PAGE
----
The Kirtland Air Force Base in Albuquerque is one of New Mexico’s largest employers, with over 23,000 employees.

Oil and Gas

New Mexico’s economy is heavily supported by the oil and gas industry. The state has always been a leader in oil production, with oil wells being used to bring petroleum and natural gas to the surface for over a century.

Machinery and gasket seals installed before 1980 typically contain asbestos-based insulation, as the material was able to endure the high temperatures required for oil extraction. Oil refinery workers are generally required to cut, sand and handle equipment, which can create asbestos dust and exposure.

Other Asbestos Industries in New Mexico

Additional occupations in New Mexico may also put individuals at risk to asbestos exposure, including:

  • Construction
  • Painting
  • Drywall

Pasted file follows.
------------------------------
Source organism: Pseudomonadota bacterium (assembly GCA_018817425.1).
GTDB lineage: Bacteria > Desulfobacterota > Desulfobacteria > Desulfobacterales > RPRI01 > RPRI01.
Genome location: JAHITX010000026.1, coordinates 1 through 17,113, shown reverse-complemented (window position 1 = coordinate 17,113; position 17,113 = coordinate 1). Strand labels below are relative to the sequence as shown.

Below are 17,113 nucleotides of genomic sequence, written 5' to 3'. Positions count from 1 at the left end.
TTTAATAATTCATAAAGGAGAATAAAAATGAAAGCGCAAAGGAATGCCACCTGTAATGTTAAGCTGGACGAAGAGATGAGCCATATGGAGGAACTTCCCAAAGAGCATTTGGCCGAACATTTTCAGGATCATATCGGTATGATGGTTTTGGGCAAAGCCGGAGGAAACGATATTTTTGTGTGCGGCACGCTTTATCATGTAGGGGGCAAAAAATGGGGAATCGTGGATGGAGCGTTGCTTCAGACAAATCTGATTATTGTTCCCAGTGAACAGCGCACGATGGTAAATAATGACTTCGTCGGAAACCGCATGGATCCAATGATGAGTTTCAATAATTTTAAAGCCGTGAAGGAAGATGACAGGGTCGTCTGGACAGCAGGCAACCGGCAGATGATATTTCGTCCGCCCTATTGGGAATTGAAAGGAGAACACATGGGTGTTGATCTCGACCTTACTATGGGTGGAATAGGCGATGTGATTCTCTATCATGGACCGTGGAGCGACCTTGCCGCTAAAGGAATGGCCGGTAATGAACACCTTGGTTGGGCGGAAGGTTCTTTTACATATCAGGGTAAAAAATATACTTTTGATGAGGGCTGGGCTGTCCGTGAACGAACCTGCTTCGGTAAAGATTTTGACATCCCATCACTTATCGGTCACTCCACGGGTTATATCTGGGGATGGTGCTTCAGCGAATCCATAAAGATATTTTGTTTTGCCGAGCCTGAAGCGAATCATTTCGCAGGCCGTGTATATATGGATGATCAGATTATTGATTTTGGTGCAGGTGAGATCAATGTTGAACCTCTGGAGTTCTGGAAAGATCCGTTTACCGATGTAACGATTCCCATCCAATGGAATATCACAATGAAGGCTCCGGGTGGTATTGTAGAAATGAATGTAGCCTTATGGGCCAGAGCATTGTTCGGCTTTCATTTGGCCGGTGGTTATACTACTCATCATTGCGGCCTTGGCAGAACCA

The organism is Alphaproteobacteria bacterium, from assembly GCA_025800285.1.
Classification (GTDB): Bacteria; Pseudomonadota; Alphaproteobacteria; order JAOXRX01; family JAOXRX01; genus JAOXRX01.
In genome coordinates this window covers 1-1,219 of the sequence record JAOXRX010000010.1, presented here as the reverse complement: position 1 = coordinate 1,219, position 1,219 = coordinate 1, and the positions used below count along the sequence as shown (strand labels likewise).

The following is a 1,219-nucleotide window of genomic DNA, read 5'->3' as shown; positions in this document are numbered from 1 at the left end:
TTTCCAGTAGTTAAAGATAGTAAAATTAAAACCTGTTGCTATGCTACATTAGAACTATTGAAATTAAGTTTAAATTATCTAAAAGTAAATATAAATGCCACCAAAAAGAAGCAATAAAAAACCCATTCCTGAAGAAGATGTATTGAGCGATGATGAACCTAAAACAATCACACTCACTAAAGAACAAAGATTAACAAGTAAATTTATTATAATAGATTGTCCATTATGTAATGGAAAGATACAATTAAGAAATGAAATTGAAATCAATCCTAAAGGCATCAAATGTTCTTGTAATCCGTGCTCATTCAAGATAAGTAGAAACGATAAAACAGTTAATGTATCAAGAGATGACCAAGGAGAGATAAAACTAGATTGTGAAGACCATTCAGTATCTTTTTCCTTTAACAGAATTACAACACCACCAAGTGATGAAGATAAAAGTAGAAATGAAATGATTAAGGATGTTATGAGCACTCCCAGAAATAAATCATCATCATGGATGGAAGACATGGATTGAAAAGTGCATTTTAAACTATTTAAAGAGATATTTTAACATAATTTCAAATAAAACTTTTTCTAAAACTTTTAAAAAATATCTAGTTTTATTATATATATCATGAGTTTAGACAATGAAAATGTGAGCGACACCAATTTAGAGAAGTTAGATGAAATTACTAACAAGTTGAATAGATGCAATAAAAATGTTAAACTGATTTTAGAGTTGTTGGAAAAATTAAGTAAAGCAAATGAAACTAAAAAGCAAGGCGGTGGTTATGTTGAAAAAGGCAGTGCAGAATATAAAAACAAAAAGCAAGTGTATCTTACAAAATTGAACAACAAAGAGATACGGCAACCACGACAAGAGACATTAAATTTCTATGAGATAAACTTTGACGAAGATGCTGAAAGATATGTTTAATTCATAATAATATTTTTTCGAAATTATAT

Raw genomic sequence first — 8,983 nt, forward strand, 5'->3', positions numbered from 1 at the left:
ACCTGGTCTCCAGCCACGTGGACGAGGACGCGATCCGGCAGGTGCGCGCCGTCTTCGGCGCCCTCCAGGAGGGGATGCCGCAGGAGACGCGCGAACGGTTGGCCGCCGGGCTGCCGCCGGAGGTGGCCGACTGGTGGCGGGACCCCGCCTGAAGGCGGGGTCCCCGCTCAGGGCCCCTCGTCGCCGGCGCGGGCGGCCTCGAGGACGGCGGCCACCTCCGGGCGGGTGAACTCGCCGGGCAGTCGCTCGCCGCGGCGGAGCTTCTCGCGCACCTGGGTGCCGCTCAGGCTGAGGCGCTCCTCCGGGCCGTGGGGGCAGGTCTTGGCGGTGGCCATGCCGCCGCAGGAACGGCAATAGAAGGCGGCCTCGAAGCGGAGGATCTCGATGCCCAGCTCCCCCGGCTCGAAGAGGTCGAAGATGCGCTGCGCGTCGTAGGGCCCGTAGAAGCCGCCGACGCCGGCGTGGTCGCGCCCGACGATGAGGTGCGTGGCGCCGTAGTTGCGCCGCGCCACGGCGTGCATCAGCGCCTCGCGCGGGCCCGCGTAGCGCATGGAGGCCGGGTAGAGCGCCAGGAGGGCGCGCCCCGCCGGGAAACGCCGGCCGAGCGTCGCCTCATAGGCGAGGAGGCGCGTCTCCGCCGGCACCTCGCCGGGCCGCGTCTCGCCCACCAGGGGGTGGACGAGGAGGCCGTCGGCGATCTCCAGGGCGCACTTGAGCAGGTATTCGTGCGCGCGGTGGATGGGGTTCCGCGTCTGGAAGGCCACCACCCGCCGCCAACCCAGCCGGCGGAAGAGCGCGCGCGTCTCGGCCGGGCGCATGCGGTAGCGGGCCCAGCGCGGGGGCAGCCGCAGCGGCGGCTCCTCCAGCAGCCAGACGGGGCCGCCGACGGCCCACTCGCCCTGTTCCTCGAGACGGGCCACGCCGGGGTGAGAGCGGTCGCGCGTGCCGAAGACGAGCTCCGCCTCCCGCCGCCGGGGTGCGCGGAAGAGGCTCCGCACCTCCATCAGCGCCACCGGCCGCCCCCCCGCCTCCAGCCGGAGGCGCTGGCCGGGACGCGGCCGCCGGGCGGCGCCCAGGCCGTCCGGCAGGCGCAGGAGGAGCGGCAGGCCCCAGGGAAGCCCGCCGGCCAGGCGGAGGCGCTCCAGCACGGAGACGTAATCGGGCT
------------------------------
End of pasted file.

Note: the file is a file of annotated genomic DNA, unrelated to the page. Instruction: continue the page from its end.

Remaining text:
• Concrete pouring
  • Welding
  • Demolition

Cases of mesothelioma have not only developed from asbestos exposure in the workplace. The disease can also develop in individuals who are subjected to second-hand asbestos fibers from workers who leave job sites with fibers on their clothing or tools.

New Mexico Asbestos Laws and Regulations

There are still various products that contain asbestos, meaning the deadly substance can be present within older industrial, residential and public infrastructures. With this lingering presence and serious health effects, the state of New Mexico has strict laws and regulations to protect citizens from asbestos exposure.

The New Mexico Department of Environment Laws develops and manages regulations around the removal, transport and disposal of asbestos.

Although no new ACM are being used in construction, these laws are in place to reduce the risk of asbestos exposure and protect workers:

  • All public, industrial, commercial and residential demolition plans in New Mexico need to be communicated to the state before action can take place.
  • Demolition sites need to be inspected before, during and after operations.
  • An asbestos specialist needs to be present at all demolition projects.
  • ACM need to be properly packaged and labeled during transport and discard.